When you’re a student, you don’t think about the stuff that could damage your credit score. And even once you’re unleashed into the ‘real world’, it often doesn’t seem a relevant topic at first.
I know that I, personally, have avoided credit cards like the plague, being all too aware of the potential dangers of having a large sum of money that you don’t actually own, but can spend anyway. I naively believed that as long as you stayed away from payday lenders, and other unscrupulous entities, you’d come out the other end with a shiny, perfect credit score. However, there are a number of things that you might not realise can knock it down.
That moving property can negatively affect your credit score seems indirectly discriminatory, given the housing crisis that our country currently faces. It’s also well documented that my generation, the ‘millennials’ are frequently labelled ‘generation rent’, for the difficulty that we face getting onto the housing ladder.
The irony is that you need a good credit rating to obtain a mortgage and move somewhere permanently anyway!
Mobile phone contracts
This may seem like a no-brainer, but missing a payment on your mobile phone contract can also wreak havoc on your credit rating. Mobile phone companies, in particular, can be very ruthless when it comes to informing the credit agencies of a late payment, even if it’s your first time, so be careful!
I’ve been fortunate enough that this has only happened to me once, when I had my purse stolen and all my cards cancelled. However, I made sure to call my carrier, O2, straight away. Thankfully, they were very understanding as I’d let them know, and agreed to put a hold on my payment until I’d managed to sort the situation out. As this was the best part of a decade ago I can’t tell if this had any baring on my 18 year old self’s credit rating, but it goes without saying that honesty is the best policy.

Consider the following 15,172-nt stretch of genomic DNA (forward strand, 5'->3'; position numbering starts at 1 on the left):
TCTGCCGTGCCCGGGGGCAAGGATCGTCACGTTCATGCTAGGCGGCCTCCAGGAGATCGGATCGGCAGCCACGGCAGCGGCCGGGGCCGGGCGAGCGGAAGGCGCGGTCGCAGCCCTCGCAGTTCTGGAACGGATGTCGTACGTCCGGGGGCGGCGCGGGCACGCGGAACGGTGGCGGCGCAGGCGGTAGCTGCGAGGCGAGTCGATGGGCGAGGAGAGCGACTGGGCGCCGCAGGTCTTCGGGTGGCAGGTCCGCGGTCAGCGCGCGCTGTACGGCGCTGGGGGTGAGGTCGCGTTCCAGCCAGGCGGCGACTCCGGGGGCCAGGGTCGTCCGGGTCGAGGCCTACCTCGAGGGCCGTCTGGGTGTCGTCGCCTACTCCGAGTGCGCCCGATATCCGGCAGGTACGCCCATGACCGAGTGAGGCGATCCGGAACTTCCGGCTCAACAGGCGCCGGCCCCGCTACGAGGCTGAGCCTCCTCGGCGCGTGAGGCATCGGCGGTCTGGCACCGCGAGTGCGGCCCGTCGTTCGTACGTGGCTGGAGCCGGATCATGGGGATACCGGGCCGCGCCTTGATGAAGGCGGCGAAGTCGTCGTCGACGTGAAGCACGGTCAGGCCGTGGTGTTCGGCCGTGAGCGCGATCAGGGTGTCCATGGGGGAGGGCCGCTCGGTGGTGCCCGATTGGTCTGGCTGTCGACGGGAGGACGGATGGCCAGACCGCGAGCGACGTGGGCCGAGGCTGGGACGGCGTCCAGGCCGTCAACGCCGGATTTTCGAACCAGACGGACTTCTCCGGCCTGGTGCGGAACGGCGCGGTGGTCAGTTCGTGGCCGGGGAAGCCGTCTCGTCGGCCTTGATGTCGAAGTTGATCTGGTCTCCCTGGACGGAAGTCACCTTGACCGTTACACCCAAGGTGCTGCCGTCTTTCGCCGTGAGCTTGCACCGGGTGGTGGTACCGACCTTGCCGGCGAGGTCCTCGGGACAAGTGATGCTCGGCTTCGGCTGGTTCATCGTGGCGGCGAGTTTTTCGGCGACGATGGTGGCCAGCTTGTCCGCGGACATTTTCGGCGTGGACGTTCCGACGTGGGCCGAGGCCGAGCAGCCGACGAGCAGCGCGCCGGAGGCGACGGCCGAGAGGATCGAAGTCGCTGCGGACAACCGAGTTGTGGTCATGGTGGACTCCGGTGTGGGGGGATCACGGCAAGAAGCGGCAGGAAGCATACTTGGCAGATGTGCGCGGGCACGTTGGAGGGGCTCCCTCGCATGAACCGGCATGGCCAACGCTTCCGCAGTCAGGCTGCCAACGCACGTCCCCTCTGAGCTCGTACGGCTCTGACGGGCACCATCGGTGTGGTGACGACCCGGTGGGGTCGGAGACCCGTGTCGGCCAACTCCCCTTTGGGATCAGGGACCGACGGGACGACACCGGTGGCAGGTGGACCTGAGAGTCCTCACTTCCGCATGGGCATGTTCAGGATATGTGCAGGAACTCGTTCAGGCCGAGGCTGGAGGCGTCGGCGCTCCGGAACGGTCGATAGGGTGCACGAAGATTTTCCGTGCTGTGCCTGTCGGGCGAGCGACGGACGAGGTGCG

Taking out lots of new credit cards all at once
Of course, lots of borrowing can look suspicious too. It’s never good to be in too much debt, even if you’re sure that you can pay it off. It’s recommended that you keep credit card borrowing below 25% of the total limit.
Unsurprisingly, there are also a number of things that, if you haven’t done them already, can help to boost your score.
Being on the electoral roll
Fulfilling your civic duty to vote can be seen as a great sign that you take your responsibilities seriously.
Keeping old accounts running
Recently, when I was on the phone to an RBS advisor, I decided to quiz him on improvements to credit score. Surprisingly, low income doesn’t affect your credit rating, also fiscal responsibility definitely does. One thing that I’ve definitely done correctly, is keeping my old account running- this includes my mobile phone contract with O2 that I’ve been taking out since I was eighteen years old, and my old Co-op, Nationwide, and RBS bank accounts.
Some people also utilise the technique of taking out a credit card just to pay it off quickly and boost their credit scores. Sometimes our situations are inescapable, but there are always work arounds!